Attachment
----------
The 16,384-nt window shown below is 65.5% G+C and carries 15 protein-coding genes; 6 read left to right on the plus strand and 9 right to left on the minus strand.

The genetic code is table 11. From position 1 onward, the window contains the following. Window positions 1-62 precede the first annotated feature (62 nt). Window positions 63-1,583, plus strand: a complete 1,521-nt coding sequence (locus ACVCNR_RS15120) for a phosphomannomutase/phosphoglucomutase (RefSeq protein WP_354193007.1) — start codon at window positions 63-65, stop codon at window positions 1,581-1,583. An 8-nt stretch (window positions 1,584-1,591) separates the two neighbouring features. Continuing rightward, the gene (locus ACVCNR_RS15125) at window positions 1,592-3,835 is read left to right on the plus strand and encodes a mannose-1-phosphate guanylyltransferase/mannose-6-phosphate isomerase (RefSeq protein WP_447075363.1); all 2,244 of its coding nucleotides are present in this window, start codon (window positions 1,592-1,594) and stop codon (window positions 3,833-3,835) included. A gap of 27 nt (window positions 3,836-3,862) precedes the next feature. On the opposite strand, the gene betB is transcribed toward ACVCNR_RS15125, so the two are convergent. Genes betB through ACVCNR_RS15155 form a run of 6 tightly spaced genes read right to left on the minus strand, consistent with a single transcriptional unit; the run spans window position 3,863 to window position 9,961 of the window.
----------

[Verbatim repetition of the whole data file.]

The 16,384-nt window shown below is 65.5% G+C and carries 15 protein-coding genes; 6 read left to right on the plus strand and 9 right to left on the minus strand.

The genetic code is table 11. From position 1 onward, the window contains the following. Window positions 1-62 precede the first annotated feature (62 nt). Window positions 63-1,583, plus strand: a complete 1,521-nt coding sequence (locus ACVCNR_RS15120) for a phosphomannomutase/phosphoglucomutase (RefSeq protein WP_354193007.1) — start codon at window positions 63-65, stop codon at window positions 1,581-1,583. An 8-nt stretch (window positions 1,584-1,591) separates the two neighbouring features. Continuing rightward, the gene (locus ACVCNR_RS15125) at window positions 1,592-3,835 is read left to right on the plus strand and encodes a mannose-1-phosphate guanylyltransferase/mannose-6-phosphate isomerase (RefSeq protein WP_447075363.1); all 2,244 of its coding nucleotides are present in this window, start codon (window positions 1,592-1,594) and stop codon (window positions 3,833-3,835) included. A gap of 27 nt (window positions 3,836-3,862) precedes the next feature. On the opposite strand, the gene betB is transcribed toward ACVCNR_RS15125, so the two are convergent. Genes betB through ACVCNR_RS15155 form a run of 6 tightly spaced genes read right to left on the minus strand, consistent with a single transcriptional unit; the run spans window position 3,863 to window position 9,961 of the window.